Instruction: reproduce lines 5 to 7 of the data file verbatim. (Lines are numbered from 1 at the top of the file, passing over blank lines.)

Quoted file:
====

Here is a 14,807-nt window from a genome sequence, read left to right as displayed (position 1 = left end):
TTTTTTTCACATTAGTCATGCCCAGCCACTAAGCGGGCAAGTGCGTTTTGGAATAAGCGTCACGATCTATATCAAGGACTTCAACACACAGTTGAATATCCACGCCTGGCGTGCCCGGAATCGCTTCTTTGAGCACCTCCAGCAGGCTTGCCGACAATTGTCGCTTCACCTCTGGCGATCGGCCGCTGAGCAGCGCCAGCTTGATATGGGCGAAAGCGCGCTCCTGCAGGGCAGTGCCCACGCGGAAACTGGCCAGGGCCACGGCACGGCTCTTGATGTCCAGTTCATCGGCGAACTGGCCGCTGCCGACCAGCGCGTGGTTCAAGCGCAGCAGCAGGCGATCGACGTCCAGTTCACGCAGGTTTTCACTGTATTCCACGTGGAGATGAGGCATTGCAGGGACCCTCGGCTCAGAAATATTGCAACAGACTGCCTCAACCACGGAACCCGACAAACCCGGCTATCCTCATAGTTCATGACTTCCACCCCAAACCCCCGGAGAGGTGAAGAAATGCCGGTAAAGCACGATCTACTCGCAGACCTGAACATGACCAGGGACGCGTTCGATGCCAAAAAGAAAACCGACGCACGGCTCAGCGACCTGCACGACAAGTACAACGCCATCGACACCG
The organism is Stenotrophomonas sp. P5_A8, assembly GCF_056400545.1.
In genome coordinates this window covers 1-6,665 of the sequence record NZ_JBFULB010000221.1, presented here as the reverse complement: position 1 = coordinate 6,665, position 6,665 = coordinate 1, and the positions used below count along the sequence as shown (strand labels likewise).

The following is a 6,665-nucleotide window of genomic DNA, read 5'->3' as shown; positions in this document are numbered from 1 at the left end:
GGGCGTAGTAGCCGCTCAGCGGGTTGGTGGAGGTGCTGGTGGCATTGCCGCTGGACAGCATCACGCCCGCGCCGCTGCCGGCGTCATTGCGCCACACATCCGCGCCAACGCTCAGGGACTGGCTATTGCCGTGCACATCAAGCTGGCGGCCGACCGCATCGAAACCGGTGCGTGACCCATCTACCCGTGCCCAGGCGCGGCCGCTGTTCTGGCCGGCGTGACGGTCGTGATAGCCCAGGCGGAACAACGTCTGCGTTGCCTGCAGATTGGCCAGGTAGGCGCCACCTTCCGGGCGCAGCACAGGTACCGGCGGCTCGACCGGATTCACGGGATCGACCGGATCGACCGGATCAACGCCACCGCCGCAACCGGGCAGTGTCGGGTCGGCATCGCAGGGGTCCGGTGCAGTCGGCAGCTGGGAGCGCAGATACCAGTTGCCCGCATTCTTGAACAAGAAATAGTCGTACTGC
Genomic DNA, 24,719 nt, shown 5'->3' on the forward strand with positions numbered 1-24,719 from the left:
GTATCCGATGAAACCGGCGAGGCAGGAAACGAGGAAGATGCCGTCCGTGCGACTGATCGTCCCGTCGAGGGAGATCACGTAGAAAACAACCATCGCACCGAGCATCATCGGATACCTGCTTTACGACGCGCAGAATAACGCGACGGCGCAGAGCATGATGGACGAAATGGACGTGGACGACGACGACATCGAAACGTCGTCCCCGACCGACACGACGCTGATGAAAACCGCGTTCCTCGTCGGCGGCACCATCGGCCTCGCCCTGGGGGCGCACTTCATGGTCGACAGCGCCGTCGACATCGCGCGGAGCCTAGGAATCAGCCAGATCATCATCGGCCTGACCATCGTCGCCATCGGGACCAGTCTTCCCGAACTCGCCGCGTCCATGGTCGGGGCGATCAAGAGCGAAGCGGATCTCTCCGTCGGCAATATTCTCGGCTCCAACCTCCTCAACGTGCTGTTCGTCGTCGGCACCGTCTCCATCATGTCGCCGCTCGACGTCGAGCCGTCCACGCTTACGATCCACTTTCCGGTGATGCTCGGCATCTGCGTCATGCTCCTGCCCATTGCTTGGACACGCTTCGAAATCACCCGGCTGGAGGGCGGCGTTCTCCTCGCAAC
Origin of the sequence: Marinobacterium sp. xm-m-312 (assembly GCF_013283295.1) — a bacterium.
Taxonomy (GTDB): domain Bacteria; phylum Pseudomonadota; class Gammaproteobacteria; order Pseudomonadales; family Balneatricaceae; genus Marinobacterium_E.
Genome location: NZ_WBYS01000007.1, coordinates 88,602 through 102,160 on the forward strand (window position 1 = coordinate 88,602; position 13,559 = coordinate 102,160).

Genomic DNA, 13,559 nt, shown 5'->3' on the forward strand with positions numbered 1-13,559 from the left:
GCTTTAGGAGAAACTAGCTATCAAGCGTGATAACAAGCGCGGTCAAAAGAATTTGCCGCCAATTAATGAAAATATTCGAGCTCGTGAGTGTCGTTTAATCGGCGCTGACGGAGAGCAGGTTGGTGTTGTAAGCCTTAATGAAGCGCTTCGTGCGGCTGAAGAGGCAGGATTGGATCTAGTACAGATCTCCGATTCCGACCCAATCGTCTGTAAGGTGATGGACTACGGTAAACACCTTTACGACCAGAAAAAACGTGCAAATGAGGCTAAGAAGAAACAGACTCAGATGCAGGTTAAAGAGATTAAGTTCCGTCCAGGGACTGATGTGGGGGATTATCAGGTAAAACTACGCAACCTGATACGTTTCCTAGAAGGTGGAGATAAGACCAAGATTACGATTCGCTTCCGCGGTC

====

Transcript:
The following is a 6,665-nucleotide window of genomic DNA, read 5'->3' as shown; positions in this document are numbered from 1 at the left end:
GGGCGTAGTAGCCGCTCAGCGGGTTGGTGGAGGTGCTGGTGGCATTGCCGCTGGACAGCATCACGCCCGCGCCGCTGCCGGCGTCATTGCGCCACACATCCGCGCCAACGCTCAGGGACTGGCTATTGCCGTGCACATCAAGCTGGCGGCCGACCGCATCGAAACCGGTGCGTGACCCATCTACCCGTGCCCAGGCGCGGCCGCTGTTCTGGCCGGCGTGACGGTCGTGATAGCCCAGGCGGAACAACGTCTGCGTTGCCTGCAGATTGGCCAGGTAGGCGCCACCTTCCGGGCGCAGCACAGGTACCGGCGGCTCGACCGGATTCACGGGATCGACCGGATCGACCGGATCAACGCCACCGCCGCAACCGGGCAGTGTCGGGTCGGCATCGCAGGGGTCCGGTGCAGTCGGCAGCTGGGAGCGCAGATACCAGTTGCCCGCATTCTTGAACAAGAAATAGTCGTACTGC
Genomic DNA, 24,719 nt, shown 5'->3' on the forward strand with positions numbered 1-24,719 from the left: